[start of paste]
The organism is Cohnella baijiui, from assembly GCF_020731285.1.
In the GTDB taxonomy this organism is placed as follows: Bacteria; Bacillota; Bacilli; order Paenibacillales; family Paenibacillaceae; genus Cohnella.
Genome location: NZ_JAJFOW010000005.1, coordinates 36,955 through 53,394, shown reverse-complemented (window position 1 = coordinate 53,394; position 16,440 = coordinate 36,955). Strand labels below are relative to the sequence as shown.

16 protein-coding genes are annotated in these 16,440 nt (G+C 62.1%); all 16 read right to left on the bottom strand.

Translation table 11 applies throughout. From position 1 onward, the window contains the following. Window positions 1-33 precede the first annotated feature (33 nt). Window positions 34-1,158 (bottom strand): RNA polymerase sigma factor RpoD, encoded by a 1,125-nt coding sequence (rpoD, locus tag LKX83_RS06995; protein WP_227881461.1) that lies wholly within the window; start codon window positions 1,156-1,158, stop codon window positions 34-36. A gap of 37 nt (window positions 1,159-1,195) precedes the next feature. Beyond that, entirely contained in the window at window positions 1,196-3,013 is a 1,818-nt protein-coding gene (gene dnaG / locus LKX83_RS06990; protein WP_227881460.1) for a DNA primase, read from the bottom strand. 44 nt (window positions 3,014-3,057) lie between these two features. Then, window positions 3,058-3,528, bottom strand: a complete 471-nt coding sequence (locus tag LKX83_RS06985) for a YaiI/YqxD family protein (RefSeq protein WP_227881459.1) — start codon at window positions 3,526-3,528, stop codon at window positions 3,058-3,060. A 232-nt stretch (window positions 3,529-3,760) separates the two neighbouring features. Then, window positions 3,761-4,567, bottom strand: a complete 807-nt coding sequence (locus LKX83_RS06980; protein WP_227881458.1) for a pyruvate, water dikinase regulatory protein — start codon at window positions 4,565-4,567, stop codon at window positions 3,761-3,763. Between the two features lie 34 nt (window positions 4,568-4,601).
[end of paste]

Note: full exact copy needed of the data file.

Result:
The organism is Cohnella baijiui, from assembly GCF_020731285.1.
In the GTDB taxonomy this organism is placed as follows: Bacteria; Bacillota; Bacilli; order Paenibacillales; family Paenibacillaceae; genus Cohnella.
Genome location: NZ_JAJFOW010000005.1, coordinates 36,955 through 53,394, shown reverse-complemented (window position 1 = coordinate 53,394; position 16,440 = coordinate 36,955). Strand labels below are relative to the sequence as shown.

16 protein-coding genes are annotated in these 16,440 nt (G+C 62.1%); all 16 read right to left on the bottom strand.

Translation table 11 applies throughout. From position 1 onward, the window contains the following. Window positions 1-33 precede the first annotated feature (33 nt). Window positions 34-1,158 (bottom strand): RNA polymerase sigma factor RpoD, encoded by a 1,125-nt coding sequence (rpoD, locus tag LKX83_RS06995; protein WP_227881461.1) that lies wholly within the window; start codon window positions 1,156-1,158, stop codon window positions 34-36. A gap of 37 nt (window positions 1,159-1,195) precedes the next feature. Beyond that, entirely contained in the window at window positions 1,196-3,013 is a 1,818-nt protein-coding gene (gene dnaG / locus LKX83_RS06990; protein WP_227881460.1) for a DNA primase, read from the bottom strand. 44 nt (window positions 3,014-3,057) lie between these two features. Then, window positions 3,058-3,528, bottom strand: a complete 471-nt coding sequence (locus tag LKX83_RS06985) for a YaiI/YqxD family protein (RefSeq protein WP_227881459.1) — start codon at window positions 3,526-3,528, stop codon at window positions 3,058-3,060. A 232-nt stretch (window positions 3,529-3,760) separates the two neighbouring features. Then, window positions 3,761-4,567, bottom strand: a complete 807-nt coding sequence (locus LKX83_RS06980; protein WP_227881458.1) for a pyruvate, water dikinase regulatory protein — start codon at window positions 4,565-4,567, stop codon at window positions 3,761-3,763. Between the two features lie 34 nt (window positions 4,568-4,601).